The a hand plough or the currency and

The products of civilisation are such that they can be measured quantitatively on grounds of efficiency. We can easily say that a motor car is superior to a hand plough or the currency and the banking system are superior to the primitive barter system. But we cannot measure the cultural products. We can only assess the cultural products by our personal judgment; but we cannot measure or quantify them. If somebody were to say that the literary works of Kalidasa are better than those of Shakespeare, we cannot prove or disprove it, but we can only agree or disagree with that statement. Cultural things such as values, opinions, ideas, ideologies, morals, customs, beliefs, fashions, etc.

, are beyond measurement. Different ages and different groups have their own standards of judgements with regard to these cultural things. 2.

Civilisation is always advancing but not Culture: According to MacIver and Page, civilisation always marches on if there is no break of social continuity. It always shows a persistent already stored upward trend. Every generation adds its own achievements to the already stored up energy and intelligence. Thus every technical achievement is an improvement on the past. Once our instrument is discovered man goes on improving it. Change from mud road to tar road and then to cement concrete road, from bow and arrow to the machine gun and then to atom bomb – indicate improvement. The progress of civilisation is assured. Progress in the case of culture is not assured.

Culture is not always advancing. The height reached by Gautama Buddifa, Shankaracharya and Swami Vivekananda in the field of religion and spirituality had not been reached by their followers. In the same way Kalidasa, Bharavi and Bhasa of the Sanskrit literature still maintain their supremacy. But in the field of civilisation, what Newton or Edison discovered became the basis for further discovery. We cannot, however, say that culture is changeless.

There is development in culture though it may not always indicate progress. 3. The products of Civilisation are more easily communicated than those of Cultured: The products of civilisation are open to all. Knowledge regarding civilisation can be passed on very easily and without much effort. The work of an engineer or mechanic is not just for other engineers or mechanics. We can enjoy the products of civilisation without sharing the capacity which creates them. Millions may use radio, television, telephone, camera, etc., without understanding their techniques and mechanism.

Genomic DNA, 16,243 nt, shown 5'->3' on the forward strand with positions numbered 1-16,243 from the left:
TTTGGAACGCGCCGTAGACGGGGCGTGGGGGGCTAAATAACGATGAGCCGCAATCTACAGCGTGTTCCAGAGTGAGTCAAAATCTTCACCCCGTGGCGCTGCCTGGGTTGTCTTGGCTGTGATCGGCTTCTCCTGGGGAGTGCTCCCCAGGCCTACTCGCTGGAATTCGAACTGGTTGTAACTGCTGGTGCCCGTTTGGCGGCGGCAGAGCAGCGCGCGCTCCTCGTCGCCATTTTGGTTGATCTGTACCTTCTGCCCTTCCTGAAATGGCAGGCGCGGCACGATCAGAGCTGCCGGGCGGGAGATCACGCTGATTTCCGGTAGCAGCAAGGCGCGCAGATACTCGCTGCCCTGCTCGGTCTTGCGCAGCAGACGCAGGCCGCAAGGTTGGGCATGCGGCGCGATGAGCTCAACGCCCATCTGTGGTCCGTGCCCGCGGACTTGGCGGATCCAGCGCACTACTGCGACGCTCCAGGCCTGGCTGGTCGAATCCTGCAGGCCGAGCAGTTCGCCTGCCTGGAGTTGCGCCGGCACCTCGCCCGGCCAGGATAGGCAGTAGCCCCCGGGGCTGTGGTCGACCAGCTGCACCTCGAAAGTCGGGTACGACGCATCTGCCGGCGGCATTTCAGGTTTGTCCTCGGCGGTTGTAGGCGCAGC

Products of culture, on the other hand, can be communicated only between like-minded. Those who have poetic talent can alone appreciate poetry. The work of an artist is only for a man with artistic appreciation. 4. Civilisation is borrowed without loss or change but not Culture: People can borrow the products of civilisation very easily. Technical devices and plants can easily be borrowed or transferred. It will be easy for an Indian to borrow a scientific technique invented in the West, but it will be difficult for a foreigner to borrow the Indian cultural elements. Hence civilisation is far more widespread than culture.

Different group^ may make use of similar products, and yet may possess different cultures. Many of the Eastern countries have borrowed West- era technology but all of them have retained their original cultures. Though there may be some “cultural-borrowings” (Example: dress styles, speaking styles, fashions, fads, food habits, entertain­ment, etc.). They are insignificant compared to the borrowing of civilisation.

5. Civilisation is external, but Culture is internal Civilisation is external, mechanical and utilitarian in character. It caters to the external needs of man. Civilisation is a means. In a way it reflects the material wealth of mankind.

Culture is something internal. It refers to the intrinsic values. It is the expression of our modes of living and of thinking, in behaving and in acting, in art and literature, in philosophy, and religion, in morality, in recreation and enjoyment, in dance, drama and music. As philosopher Kant has pointed out, civilisation is a matter of outward behaviour whereas culture requires morality as an inward state of man. As MacIver and Page have said “Civilisation is what we have, culture is what we are.” 6.

Finally, the products of culture reveal the nature of an individual or a social group or a nation but not the products of civilisation In the realm of culture, an artist or a poet, or a painter can express his love of beauty, his admiration for literature, his fascination towards art by means of his artistic, literary or painting works. On the other hand, an engineer cannot express his personality, his love of beauty, his likes and dislikes, his morals and values by means of his machines, discoveries or inventions.


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